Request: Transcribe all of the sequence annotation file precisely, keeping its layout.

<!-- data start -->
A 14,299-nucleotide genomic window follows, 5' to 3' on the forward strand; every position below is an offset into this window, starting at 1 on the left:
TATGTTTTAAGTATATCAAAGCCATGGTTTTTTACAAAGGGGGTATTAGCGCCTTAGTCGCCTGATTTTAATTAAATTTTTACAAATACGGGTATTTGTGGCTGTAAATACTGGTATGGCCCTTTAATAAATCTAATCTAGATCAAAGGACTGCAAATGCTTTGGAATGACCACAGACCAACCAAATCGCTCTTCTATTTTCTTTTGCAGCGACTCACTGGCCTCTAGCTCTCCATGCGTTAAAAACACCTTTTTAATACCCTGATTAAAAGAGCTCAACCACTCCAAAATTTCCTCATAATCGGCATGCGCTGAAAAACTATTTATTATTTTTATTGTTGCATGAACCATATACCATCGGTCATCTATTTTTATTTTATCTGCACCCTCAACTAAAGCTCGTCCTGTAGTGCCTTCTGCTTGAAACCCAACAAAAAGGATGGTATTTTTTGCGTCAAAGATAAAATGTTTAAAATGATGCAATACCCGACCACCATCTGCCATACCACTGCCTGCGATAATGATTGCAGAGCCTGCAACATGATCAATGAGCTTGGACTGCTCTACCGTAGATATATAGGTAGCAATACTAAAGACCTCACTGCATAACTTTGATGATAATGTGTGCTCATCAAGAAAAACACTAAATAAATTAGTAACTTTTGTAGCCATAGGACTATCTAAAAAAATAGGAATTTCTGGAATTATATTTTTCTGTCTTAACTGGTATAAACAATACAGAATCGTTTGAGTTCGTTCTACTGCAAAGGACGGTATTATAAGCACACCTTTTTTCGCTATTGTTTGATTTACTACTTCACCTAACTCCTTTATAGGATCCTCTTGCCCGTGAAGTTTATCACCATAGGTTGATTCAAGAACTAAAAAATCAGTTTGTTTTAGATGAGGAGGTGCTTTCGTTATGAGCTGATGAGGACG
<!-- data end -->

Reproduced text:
A 14,299-nucleotide genomic window follows, 5' to 3' on the forward strand; every position below is an offset into this window, starting at 1 on the left:
TATGTTTTAAGTATATCAAAGCCATGGTTTTTTACAAAGGGGGTATTAGCGCCTTAGTCGCCTGATTTTAATTAAATTTTTACAAATACGGGTATTTGTGGCTGTAAATACTGGTATGGCCCTTTAATAAATCTAATCTAGATCAAAGGACTGCAAATGCTTTGGAATGACCACAGACCAACCAAATCGCTCTTCTATTTTCTTTTGCAGCGACTCACTGGCCTCTAGCTCTCCATGCGTTAAAAACACCTTTTTAATACCCTGATTAAAAGAGCTCAACCACTCCAAAATTTCCTCATAATCGGCATGCGCTGAAAAACTATTTATTATTTTTATTGTTGCATGAACCATATACCATCGGTCATCTATTTTTATTTTATCTGCACCCTCAACTAAAGCTCGTCCTGTAGTGCCTTCTGCTTGAAACCCAACAAAAAGGATGGTATTTTTTGCGTCAAAGATAAAATGTTTAAAATGATGCAATACCCGACCACCATCTGCCATACCACTGCCTGCGATAATGATTGCAGAGCCTGCAACATGATCAATGAGCTTGGACTGCTCTACCGTAGATATATAGGTAGCAATACTAAAGACCTCACTGCATAACTTTGATGATAATGTGTGCTCATCAAGAAAAACACTAAATAAATTAGTAACTTTTGTAGCCATAGGACTATCTAAAAAAATAGGAATTTCTGGAATTATATTTTTCTGTCTTAACTGGTATAAACAATACAGAATCGTTTGAGTTCGTTCTACTGCAAAGGACGGTATTATAAGCACACCTTTTTTCGCTATTGTTTGATTTACTACTTCACCTAACTCCTTTATAGGATCCTCTTGCCCGTGAAGTTTATCACCATAGGTTGATTCAAGAACTAAAAAATCAGTTTGTTTTAGATGAGGAGGTGCTTTCGTTATGAGCTGATGAGGACG